-interpersonal: between individuals
-institutional: built into and supported by institutions; where more oppression in the US starts
3 I's.

Patterns of Intergroup Relations
-Legal Protection
-Internal Colonialism/Continued Subjugation Model
-Populations Transfer or Segregation
racial and ethnic minorities are separate but have social equality

i.e. A+B+C = A+B+C
the result when a majority and a minority group combine to form a new group

i.e. A+B+C = D
when a subordinate group takes on the characteristics of the dominant group

i.e. A+B+C = A

Takes longer when the following are true:
-the differences are large
-dominant group is not receptive
-arrival of subordinates occurs in a short period
-subordinates are concentrated
-arrival is recent and homeland is accessible
Legal Protection
similar to pluralism, but reinforced by political/legal means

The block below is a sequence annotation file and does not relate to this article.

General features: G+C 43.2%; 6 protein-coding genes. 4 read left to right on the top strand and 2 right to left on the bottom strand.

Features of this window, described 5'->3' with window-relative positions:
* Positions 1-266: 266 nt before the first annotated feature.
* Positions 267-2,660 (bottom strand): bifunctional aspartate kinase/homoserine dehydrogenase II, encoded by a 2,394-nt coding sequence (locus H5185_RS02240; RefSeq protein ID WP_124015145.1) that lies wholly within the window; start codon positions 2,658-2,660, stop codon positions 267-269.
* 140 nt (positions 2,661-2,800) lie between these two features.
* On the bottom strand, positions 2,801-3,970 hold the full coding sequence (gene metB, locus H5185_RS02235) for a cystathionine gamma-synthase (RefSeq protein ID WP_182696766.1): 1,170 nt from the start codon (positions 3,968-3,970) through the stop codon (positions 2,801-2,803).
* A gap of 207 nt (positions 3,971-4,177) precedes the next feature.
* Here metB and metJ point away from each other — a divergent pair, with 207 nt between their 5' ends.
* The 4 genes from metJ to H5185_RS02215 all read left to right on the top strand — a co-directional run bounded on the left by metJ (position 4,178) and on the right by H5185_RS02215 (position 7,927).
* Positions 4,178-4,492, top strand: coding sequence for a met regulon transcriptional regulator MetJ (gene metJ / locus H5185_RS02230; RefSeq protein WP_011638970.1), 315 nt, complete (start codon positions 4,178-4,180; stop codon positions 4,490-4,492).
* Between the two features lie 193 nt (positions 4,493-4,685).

i.e. Civil rights laws
Internal Colonialism/Continued Subjugation Model
Racial categories are kept separate and UNEQUAL for the benefit of the majority

i.e. slavery, migrant farm workers, sweatshops
Populations Transfer or Segregation
the physical and social separation of categories of people

i.e. Native Americans to reservations (Trail of Tears)
-Nazi Germany and concentration camps
-Hotel Rwanda
-Internment of Japanese Americans
systematic annhilation of one category of people by another

i.e. Holocaust
-Hotel Rwanda
Theories of Sociology
-The Structural Functionalist Perspective
-The Social Conflict Perspective
-The Symbolic Interactionist Perspective
3 perspectives:
The Structural Functionalist Perspective
society is a complex system whose parts work together to promote stability;
existence of social functions (consequences for a social pattern)
-Manifest functions: recognized and intended consequences
-Latent functions: unrecognized or unintended consequences (i.e. music from slavery, peanut butter)
-Social dysfunctions: undesirable consequences (i.e. country divided by Civil War)
The Social Conflict Perspective
society is a continuous power struggle among competing groups
-False consciousness

e.g. corporate boss v worker
Power struggle